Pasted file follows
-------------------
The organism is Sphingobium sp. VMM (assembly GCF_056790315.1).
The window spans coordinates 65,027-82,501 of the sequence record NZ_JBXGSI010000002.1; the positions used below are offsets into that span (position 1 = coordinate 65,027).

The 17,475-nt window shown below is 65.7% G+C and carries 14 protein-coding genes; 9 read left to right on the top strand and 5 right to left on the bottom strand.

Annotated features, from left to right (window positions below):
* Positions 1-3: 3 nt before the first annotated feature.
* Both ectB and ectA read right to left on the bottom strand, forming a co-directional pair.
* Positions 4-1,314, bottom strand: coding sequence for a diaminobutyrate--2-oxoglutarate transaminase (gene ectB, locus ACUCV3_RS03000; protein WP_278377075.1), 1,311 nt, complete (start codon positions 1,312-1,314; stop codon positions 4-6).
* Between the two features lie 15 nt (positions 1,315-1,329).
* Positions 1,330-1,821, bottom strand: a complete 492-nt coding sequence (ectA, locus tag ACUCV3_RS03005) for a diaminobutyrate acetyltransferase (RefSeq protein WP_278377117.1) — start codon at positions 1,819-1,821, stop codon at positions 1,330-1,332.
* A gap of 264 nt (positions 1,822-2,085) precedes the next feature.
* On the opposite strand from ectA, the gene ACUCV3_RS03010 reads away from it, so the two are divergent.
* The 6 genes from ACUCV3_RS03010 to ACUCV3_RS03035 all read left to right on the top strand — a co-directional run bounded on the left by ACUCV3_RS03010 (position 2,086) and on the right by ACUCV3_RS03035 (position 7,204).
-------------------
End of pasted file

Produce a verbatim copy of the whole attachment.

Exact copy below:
The organism is Sphingobium sp. VMM (assembly GCF_056790315.1).
The window spans coordinates 65,027-82,501 of the sequence record NZ_JBXGSI010000002.1; the positions used below are offsets into that span (position 1 = coordinate 65,027).

The 17,475-nt window shown below is 65.7% G+C and carries 14 protein-coding genes; 9 read left to right on the top strand and 5 right to left on the bottom strand.

Annotated features, from left to right (window positions below):
* Positions 1-3: 3 nt before the first annotated feature.
* Both ectB and ectA read right to left on the bottom strand, forming a co-directional pair.
* Positions 4-1,314, bottom strand: coding sequence for a diaminobutyrate--2-oxoglutarate transaminase (gene ectB, locus ACUCV3_RS03000; protein WP_278377075.1), 1,311 nt, complete (start codon positions 1,312-1,314; stop codon positions 4-6).
* Between the two features lie 15 nt (positions 1,315-1,329).
* Positions 1,330-1,821, bottom strand: a complete 492-nt coding sequence (ectA, locus tag ACUCV3_RS03005) for a diaminobutyrate acetyltransferase (RefSeq protein WP_278377117.1) — start codon at positions 1,819-1,821, stop codon at positions 1,330-1,332.
* A gap of 264 nt (positions 1,822-2,085) precedes the next feature.
* On the opposite strand from ectA, the gene ACUCV3_RS03010 reads away from it, so the two are divergent.
* The 6 genes from ACUCV3_RS03010 to ACUCV3_RS03035 all read left to right on the top strand — a co-directional run bounded on the left by ACUCV3_RS03010 (position 2,086) and on the right by ACUCV3_RS03035 (position 7,204).